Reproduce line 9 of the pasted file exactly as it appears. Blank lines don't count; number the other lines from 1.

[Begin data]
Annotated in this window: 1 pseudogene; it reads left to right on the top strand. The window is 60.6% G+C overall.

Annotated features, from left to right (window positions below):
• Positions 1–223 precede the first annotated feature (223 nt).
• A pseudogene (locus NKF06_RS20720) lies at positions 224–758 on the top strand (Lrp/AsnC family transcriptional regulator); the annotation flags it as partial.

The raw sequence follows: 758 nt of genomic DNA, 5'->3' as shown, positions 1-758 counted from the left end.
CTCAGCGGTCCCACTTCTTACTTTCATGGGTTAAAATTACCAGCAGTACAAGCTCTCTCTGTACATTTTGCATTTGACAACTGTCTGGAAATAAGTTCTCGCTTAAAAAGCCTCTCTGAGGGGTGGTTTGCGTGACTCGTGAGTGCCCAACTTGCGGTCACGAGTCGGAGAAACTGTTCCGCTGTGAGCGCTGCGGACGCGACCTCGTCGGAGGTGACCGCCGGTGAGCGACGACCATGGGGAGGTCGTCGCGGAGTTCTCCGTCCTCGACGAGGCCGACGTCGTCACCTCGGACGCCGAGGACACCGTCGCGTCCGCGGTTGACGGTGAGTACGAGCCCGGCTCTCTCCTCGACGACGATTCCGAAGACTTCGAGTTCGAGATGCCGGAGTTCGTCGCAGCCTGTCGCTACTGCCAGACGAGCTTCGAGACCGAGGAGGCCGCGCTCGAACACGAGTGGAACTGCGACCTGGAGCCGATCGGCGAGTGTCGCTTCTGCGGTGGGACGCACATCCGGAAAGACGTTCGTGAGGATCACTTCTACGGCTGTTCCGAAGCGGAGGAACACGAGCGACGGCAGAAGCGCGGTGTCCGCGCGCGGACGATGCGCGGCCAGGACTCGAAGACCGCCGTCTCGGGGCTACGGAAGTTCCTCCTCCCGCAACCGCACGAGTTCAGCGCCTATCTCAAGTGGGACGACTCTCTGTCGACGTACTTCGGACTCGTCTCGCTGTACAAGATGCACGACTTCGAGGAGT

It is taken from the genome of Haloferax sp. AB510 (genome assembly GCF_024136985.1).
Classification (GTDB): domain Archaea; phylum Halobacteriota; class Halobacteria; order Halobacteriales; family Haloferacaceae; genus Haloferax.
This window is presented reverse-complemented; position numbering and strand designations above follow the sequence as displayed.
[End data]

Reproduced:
This window is presented reverse-complemented; position numbering and strand designations above follow the sequence as displayed.